None/little of that last paragraph will make sense to anyone who isn’t a Civil/Structural Engineer. Sorry.

This is a fairly non-post. But I couldn’t sleep and wanted to write something, so in that sense it’s served a purpose. Goodnight!

Posted at 3:34 am | Posted In: EngineeringRandomRant



Monday 17th November 2008, 3:03 pm

They should have barriers and signs to prevent that kind of queue malarky.

Re: the aventime. You car people are nuts.

I got that architects are morons, but then I do hear a lot of shameful stories about civil engineers, too. Mostly involving not accounting for water in swimming pools or books in libraries.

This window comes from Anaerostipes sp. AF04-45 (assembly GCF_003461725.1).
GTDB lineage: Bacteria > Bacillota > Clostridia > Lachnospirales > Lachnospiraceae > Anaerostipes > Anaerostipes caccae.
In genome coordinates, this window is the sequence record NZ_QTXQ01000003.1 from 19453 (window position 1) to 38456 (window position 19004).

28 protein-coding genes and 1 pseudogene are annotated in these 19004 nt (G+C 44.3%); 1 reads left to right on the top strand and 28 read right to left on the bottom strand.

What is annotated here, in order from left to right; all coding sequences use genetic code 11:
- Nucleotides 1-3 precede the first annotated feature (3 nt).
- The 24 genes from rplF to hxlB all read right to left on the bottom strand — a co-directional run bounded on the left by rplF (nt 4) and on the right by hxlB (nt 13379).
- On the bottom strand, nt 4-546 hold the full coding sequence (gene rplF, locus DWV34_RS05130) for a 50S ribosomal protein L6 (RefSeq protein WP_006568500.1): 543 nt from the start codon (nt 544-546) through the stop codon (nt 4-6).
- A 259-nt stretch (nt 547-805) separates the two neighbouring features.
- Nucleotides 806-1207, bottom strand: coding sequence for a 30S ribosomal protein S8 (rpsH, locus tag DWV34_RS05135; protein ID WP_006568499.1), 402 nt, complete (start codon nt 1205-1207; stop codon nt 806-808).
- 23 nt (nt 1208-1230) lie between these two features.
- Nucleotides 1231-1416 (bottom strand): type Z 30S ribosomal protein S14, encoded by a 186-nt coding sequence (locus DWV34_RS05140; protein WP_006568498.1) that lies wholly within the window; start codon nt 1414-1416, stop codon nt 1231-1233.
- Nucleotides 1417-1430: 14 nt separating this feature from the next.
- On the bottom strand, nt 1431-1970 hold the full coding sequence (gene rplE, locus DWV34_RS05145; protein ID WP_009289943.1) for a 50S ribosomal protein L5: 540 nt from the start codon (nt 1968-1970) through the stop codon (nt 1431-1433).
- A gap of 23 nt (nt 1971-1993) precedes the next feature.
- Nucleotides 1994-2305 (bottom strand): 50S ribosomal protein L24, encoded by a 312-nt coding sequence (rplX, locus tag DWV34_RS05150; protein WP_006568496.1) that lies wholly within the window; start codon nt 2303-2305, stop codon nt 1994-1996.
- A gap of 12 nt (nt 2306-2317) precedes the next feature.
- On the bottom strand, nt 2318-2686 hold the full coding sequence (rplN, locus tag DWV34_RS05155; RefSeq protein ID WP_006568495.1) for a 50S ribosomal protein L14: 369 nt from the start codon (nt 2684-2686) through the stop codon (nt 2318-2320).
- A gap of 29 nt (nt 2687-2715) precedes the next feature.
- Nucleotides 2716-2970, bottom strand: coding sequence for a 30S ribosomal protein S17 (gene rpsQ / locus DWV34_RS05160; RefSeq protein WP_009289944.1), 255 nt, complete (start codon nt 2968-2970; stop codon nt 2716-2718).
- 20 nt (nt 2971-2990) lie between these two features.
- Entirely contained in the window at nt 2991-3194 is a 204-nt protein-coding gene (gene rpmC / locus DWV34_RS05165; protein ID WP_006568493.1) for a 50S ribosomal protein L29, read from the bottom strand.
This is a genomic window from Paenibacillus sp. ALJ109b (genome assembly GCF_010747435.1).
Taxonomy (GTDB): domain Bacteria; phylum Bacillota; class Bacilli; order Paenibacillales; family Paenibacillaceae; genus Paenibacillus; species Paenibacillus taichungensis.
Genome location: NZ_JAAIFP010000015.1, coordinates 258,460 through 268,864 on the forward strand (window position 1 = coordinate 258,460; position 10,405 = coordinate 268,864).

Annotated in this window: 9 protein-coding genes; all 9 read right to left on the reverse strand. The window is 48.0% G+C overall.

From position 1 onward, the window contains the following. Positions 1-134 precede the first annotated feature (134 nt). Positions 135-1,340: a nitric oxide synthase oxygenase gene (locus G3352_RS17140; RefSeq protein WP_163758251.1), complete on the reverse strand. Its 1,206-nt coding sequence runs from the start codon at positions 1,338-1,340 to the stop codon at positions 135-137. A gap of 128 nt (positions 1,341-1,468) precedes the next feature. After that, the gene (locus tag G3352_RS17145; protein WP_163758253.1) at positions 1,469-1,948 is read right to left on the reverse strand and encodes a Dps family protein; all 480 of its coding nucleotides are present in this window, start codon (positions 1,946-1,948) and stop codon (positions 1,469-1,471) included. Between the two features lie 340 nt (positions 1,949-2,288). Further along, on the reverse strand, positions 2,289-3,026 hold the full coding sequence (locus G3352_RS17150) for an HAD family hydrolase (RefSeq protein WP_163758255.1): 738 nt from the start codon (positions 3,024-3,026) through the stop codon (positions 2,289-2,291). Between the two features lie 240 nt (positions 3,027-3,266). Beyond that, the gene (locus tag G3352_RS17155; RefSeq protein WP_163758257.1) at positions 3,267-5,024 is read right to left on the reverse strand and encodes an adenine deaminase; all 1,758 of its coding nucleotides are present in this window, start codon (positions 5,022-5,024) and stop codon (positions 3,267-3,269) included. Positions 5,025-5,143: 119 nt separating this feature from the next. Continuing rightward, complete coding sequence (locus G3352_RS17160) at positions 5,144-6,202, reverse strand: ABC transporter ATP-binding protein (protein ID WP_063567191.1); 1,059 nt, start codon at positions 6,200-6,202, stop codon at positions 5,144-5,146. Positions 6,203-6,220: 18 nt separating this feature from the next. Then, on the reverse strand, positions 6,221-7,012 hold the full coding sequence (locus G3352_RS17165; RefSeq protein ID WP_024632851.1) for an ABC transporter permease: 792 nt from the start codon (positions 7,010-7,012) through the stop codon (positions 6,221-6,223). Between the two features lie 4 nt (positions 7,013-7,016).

Enjoy your non-comment on a non-post :)


Monday 17th November 2008, 3:26 pm

Fair point about swimming pools and libraries, but those cock-ups are generally rarer than the one Architects make. And technically those are mistakes by Structural engineers, not Civils… :p


Wednesday 19th November 2008, 8:20 pm

I find it interesting to find out about what other people learn about, even if I don’t really understand what they’re on about (like the difference between structural and civil, and uh, architect…) Some parts of my degree are so core to my course that it often comes as a surprise that there are people out there who don’t know what certain things mean, like reflux or differentiation.

Also lol at the Britishness. You could have completed it by having a conversation with the cashier about the weather ;)


Wednesday 19th November 2008, 8:35 pm